14. Thanks for this additional feedback; sorry I’m a little slow in getting around to it today.

    Pete – I’d love to have something profound and wise to say, but I’m just me, and I don’t. This is a model I’d do well to follow myslef: preface most of my commnets by announcing I have little to say! But you do. Your point about not being too attached to my creations is a good one, and I think I had something like that in mind today when I wrote back to the editor and told her to print the poem with the “and”s spelled out, since she preferred it that way. Thanks for your kind thoughts.

    Ontario Wanderer – Thanks for wandering by! Yes, a great deal of the translation of glyphs into meaning is subconscious, isn’t it? In general, it’s probably fair to say that no reader puts as much thought into something as its author. I work hard so you don’t have to. Eating a dish takes far less time and concentration than preparing it.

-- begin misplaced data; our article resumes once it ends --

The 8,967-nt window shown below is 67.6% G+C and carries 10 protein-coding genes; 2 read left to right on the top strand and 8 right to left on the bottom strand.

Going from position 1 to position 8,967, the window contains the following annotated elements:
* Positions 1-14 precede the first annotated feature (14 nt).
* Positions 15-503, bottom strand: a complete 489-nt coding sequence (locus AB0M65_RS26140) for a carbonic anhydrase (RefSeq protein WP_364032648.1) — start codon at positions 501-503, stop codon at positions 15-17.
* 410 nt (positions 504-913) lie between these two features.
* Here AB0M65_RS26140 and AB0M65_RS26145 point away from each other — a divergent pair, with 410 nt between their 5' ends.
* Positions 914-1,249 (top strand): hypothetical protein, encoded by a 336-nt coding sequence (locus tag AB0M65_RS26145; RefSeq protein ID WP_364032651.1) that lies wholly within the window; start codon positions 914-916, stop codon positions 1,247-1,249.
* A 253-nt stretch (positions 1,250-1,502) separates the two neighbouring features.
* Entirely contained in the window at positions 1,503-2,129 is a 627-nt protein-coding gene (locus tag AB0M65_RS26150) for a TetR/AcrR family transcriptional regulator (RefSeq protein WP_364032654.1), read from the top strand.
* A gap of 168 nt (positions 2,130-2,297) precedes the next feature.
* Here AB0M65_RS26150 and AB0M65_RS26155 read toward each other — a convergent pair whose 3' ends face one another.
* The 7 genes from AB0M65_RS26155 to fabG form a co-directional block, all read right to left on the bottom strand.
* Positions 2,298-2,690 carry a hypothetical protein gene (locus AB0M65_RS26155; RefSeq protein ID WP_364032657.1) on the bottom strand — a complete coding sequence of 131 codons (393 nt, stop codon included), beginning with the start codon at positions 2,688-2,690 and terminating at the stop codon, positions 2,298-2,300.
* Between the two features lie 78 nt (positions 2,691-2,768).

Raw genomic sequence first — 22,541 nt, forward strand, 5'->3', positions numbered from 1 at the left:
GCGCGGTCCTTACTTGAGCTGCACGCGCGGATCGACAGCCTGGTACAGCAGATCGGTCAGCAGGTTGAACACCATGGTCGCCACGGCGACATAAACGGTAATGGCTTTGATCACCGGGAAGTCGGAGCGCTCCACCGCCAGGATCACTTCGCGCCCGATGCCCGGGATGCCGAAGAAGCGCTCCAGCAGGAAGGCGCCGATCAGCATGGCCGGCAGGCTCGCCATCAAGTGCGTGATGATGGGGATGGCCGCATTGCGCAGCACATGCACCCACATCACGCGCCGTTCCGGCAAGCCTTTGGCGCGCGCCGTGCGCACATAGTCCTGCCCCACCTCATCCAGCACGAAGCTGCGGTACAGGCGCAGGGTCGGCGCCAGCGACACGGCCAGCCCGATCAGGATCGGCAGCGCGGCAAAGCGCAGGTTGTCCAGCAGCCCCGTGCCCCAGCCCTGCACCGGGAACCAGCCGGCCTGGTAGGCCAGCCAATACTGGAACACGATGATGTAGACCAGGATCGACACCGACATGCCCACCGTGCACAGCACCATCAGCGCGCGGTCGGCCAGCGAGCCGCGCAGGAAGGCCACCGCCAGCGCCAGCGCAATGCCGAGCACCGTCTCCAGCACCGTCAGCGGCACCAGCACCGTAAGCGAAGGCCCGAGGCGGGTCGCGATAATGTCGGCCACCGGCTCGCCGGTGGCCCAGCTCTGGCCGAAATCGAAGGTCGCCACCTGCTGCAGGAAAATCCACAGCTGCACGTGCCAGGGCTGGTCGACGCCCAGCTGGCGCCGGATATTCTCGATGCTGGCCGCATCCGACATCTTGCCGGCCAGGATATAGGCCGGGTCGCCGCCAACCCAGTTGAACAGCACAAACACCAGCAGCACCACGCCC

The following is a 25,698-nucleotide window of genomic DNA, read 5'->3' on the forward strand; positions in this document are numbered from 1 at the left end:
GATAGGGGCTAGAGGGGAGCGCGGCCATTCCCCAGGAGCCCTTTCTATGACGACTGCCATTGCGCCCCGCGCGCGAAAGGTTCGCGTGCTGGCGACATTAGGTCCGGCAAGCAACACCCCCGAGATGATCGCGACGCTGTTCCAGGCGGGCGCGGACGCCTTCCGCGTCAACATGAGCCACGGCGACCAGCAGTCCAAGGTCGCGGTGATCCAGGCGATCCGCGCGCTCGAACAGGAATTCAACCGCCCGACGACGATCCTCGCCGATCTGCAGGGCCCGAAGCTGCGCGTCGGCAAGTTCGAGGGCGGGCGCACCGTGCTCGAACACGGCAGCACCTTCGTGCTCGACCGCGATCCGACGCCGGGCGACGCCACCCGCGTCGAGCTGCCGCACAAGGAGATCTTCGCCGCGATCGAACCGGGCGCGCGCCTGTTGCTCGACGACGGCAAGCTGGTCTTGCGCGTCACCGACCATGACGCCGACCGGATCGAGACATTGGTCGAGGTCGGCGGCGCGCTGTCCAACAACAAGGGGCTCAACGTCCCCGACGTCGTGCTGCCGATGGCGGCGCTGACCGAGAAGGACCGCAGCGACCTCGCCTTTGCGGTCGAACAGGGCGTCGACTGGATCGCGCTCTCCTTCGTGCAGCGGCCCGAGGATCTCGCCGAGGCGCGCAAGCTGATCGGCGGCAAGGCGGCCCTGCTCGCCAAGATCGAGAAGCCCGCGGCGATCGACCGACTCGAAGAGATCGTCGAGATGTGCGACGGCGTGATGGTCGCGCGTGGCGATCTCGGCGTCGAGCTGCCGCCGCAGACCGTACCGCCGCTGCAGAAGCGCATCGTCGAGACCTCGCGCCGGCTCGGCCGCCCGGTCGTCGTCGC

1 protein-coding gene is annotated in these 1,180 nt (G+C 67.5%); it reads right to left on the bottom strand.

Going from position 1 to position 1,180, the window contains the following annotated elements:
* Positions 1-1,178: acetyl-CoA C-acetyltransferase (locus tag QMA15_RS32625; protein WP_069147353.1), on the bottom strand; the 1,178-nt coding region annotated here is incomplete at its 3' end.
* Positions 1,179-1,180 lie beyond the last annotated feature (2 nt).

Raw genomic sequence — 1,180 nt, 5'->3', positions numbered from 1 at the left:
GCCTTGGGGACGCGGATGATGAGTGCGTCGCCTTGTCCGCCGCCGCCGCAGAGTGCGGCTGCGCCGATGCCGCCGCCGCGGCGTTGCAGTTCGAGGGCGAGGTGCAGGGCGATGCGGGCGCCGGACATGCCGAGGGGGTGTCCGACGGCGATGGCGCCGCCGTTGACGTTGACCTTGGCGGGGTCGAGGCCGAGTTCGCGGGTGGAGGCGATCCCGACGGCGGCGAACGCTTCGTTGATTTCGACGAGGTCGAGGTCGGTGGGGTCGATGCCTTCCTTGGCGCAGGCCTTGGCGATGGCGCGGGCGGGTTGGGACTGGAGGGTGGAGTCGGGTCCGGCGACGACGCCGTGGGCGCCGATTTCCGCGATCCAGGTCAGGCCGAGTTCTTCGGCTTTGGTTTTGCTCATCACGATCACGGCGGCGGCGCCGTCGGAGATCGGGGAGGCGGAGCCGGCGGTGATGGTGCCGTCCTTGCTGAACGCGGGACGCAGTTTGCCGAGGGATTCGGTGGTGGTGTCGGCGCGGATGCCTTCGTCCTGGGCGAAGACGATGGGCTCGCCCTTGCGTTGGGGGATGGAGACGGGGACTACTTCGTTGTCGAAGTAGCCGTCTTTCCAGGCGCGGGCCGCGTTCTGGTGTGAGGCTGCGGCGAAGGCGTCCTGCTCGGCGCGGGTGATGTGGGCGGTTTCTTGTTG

MB – Good to hear from another ampersand enthusiast.
    I find their sheer beauty distracting.
    Ha! Sounds like you almost agree with the Saint, then.

    Anne – I’m glad you get so much out of the site.
    i’m not particularly sophisticated about how one is supposed to read poetry.
    I guess I’m not either! I really had no idea that the use of ampersands so marked me. This has all been very educational.


  15. Oh, I have no interest in laying down my preferences as rules. Just telling you what my initial response is, when confronted by a page of text, not knowing the author or having other expectations. You’ve never struck me as prodigal with typographic bric-a-brac or stage directions, aside from your fondness for ampersands. I think I use more of them than you do.

    In handwriting ampersands wouldn’t strike me that way. I use pluses myself, in handwriting (because I print, and pluses seem to go with printing, and besides, my written ampersands are always lopsided and unpleasing). But ampersands stand out to me as artificial in typewriting, because they’re actually harder to type, to my fingers anyway, than the word “and.” An abbreviation that’s more effort than what it abbreviates offends my sense of economy. Or something.